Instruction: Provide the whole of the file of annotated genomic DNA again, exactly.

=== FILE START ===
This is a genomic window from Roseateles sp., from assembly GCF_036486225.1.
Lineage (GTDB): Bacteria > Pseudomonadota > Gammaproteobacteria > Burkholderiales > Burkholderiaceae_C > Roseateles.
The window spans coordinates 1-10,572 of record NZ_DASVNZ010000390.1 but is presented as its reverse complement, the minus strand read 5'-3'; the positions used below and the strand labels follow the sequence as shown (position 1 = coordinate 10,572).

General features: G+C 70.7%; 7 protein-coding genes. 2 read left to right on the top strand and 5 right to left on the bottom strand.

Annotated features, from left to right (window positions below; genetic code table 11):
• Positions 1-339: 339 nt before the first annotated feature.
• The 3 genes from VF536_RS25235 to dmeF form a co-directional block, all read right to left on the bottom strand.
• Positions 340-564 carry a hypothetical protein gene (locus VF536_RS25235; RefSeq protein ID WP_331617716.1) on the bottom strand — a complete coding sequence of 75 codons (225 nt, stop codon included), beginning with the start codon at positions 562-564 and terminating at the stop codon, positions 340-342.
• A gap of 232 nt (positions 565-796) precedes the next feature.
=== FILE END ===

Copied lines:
This is a genomic window from Roseateles sp., from assembly GCF_036486225.1.
Lineage (GTDB): Bacteria > Pseudomonadota > Gammaproteobacteria > Burkholderiales > Burkholderiaceae_C > Roseateles.
The window spans coordinates 1-10,572 of record NZ_DASVNZ010000390.1 but is presented as its reverse complement, the minus strand read 5'-3'; the positions used below and the strand labels follow the sequence as shown (position 1 = coordinate 10,572).

General features: G+C 70.7%; 7 protein-coding genes. 2 read left to right on the top strand and 5 right to left on the bottom strand.

Annotated features, from left to right (window positions below; genetic code table 11):
• Positions 1-339: 339 nt before the first annotated feature.
• The 3 genes from VF536_RS25235 to dmeF form a co-directional block, all read right to left on the bottom strand.
• Positions 340-564 carry a hypothetical protein gene (locus VF536_RS25235; RefSeq protein ID WP_331617716.1) on the bottom strand — a complete coding sequence of 75 codons (225 nt, stop codon included), beginning with the start codon at positions 562-564 and terminating at the stop codon, positions 340-342.
• A gap of 232 nt (positions 565-796) precedes the next feature.